REITs: Should You Invest in Real Estate Investment Trusts?

This is a header image for the Fiology lesson REITs: Should You Invest in Real Estate Investment Trusts? It depicts a hammock hanging from a palm tree on a beach to represent the possibility of passive income from REITS supporting a preferred lifestyle.

What are REITs?

REITs or real estate investment trusts are companies that own and operate real estate. The real estate held can include a variety of asset types including commercial, residential, resorts, and even the the actual mortgages and loans. Shares of these companies can be purchased from brokerage firms just as you would any other stock or fund.

Why might you consider investing in real estate investment trusts?

In the FI community, there is no shortage of advocates for owning rental real estate and there is no shortage of members who steer clear of rental real estate. A few reasons people invest in real estate are monthly cash flow and to have assets that do not perform lockstep with the stock market, thereby reducing overall portfolio risk.

Few argue against the idea that if rental properties were bought and managed according to strict criteria, the returns would likely beat the returns of most REITs. But, to many, the increase in returns isn’t worth the trade-off of assuming the responsibilities of owning and managing rental properties.

I’ve focused on building my rental real estate portfolio since 2011 and have experienced decent rental real estate returns. These results come with additional work not experienced with investing in index funds. An example of this additional work is that at the time of this writing, two of my six properties sit vacant, one of which is due to repairs of minor damage by the previous tenants’ pet and the other due to a simple move out without having a tenant lined up to immediately move in.

So, the question becomes, is there an investment that provides the benefit of owning real estate without the challenges of landlording? This is where the discussion of real estate investment trusts come into the picture.

Note: Investing in Rental Real Estate or Investing in REITs is not necessary to achieve Financial Independence. There are many paths to take that will get you there. Rental Real Estate is “a way” to add diversification and potential stability and REITs are “a way” to incorporate the potential benefits of owning real estate into your portfolio without the responsibilities of landlording.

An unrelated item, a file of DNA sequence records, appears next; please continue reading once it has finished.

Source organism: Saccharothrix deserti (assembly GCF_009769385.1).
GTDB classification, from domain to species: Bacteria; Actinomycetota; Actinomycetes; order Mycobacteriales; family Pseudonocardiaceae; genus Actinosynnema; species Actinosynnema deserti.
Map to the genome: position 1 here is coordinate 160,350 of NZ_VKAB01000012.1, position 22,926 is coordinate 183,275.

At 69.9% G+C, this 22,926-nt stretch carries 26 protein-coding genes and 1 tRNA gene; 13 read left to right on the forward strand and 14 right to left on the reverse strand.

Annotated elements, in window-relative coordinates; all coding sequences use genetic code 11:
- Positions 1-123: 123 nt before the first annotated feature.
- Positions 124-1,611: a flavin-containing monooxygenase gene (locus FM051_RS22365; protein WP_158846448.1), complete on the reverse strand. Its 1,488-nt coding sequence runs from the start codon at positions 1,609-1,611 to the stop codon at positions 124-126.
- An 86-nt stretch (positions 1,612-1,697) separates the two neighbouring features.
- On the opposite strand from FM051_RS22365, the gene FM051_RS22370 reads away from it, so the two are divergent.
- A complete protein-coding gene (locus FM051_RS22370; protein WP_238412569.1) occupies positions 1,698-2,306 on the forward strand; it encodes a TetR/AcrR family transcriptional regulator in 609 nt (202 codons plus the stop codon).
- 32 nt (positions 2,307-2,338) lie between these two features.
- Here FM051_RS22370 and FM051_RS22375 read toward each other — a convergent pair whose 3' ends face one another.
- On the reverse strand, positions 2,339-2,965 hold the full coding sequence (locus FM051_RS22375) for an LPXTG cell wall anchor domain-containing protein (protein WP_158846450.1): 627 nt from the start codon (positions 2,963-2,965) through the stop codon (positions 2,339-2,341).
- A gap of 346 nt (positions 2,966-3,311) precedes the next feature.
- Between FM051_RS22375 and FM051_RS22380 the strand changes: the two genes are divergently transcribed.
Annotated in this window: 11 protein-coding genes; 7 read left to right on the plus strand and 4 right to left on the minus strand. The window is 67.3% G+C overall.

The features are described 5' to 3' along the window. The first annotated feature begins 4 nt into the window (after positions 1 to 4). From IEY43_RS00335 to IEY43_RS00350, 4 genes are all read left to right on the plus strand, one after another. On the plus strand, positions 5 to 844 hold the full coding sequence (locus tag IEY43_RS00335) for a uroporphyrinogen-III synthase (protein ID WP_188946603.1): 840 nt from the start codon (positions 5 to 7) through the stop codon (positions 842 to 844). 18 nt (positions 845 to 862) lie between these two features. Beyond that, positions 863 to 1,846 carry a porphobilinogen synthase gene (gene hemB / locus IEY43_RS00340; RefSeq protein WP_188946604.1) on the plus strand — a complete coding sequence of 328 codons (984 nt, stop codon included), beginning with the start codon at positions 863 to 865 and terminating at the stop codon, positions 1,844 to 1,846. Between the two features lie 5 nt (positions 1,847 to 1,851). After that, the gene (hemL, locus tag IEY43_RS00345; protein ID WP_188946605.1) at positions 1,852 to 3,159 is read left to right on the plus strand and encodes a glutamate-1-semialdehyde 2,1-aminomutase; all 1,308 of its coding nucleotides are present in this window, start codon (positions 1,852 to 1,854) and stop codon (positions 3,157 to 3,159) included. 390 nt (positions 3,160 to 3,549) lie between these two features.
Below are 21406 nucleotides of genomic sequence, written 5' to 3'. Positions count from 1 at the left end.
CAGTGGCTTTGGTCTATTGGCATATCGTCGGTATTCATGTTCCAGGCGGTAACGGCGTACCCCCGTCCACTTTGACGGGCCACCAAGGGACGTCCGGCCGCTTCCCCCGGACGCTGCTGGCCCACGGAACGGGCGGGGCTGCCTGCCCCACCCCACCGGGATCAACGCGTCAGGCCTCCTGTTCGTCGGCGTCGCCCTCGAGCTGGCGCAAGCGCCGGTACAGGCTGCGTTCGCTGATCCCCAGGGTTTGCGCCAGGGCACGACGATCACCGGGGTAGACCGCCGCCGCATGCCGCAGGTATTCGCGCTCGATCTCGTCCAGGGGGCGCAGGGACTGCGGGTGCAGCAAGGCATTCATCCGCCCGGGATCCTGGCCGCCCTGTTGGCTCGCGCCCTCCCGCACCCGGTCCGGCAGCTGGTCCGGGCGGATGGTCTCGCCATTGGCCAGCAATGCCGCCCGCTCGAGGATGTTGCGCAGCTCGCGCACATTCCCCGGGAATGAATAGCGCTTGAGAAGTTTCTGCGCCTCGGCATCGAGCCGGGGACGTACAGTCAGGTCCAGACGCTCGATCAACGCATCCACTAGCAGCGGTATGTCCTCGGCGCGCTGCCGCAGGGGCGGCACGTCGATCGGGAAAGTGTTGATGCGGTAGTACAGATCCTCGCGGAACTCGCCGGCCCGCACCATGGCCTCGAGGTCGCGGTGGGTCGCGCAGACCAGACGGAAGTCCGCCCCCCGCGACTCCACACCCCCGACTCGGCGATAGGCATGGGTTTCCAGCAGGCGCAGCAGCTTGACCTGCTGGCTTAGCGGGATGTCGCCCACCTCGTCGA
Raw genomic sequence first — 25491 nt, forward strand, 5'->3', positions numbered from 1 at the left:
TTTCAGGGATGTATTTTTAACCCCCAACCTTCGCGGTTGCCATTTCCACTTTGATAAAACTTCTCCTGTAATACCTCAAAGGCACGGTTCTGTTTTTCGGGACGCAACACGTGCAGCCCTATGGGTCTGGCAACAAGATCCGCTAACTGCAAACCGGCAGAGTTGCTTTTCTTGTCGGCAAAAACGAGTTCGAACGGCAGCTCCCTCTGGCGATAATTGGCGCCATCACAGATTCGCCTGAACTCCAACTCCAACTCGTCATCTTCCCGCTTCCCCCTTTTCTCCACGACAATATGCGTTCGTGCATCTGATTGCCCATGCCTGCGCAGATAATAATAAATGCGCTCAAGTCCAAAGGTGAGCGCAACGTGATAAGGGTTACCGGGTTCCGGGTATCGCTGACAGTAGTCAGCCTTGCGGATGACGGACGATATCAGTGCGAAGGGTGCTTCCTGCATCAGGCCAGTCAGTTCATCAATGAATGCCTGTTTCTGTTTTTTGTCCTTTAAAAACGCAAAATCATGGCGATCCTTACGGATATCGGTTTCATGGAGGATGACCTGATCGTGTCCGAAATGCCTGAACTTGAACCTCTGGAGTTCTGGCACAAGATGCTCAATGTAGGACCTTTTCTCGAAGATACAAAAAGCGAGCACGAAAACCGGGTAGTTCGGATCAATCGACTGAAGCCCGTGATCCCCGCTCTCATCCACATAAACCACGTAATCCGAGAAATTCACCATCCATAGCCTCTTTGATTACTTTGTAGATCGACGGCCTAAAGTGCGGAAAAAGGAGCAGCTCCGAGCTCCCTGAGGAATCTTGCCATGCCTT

Take Action:

  • Now that you know what a REIT is along with some advantages and disadvantages of holding (or not holding) them as part of your investment portfolio, consider the following questions to determine if investing in them is a worthwhile option.
    • Do you think you may want to invest in REITs?
    • If yes, how will they support your financial goals?
    • How will adding REITs to your portfolio likely affect your long-term returns and risk profile?
    • What is the likely overall difference of choosing to include a REIT over simply continuing to to contribute to a low-cost broad market index fund?

Additional Resources:


“There is no decision that we can make that doesn’t come with some sort of balance or sacrifice.” – Simon Sinek

David Baughier

My passion for helping others led to the curation Fiology. Help me spread the message of Financial Independence by clicking a colorful link above and sharing this post on your favorite social platform. Thank you!


  1. Sean Mullaney on November 9, 2018 at 10:59 pm

    Great post! Qualified dividends from domestic REITs now qualify for the new Section 199A “qualified business income” deduction.

    • Fiology on November 9, 2018 at 11:19 pm


      That is a new Section that has a lot of people talking … and studying. Your post on Section 199A is great and can now be found in Fiology Lesson 19: Don’t Evade Tax Knowledge.

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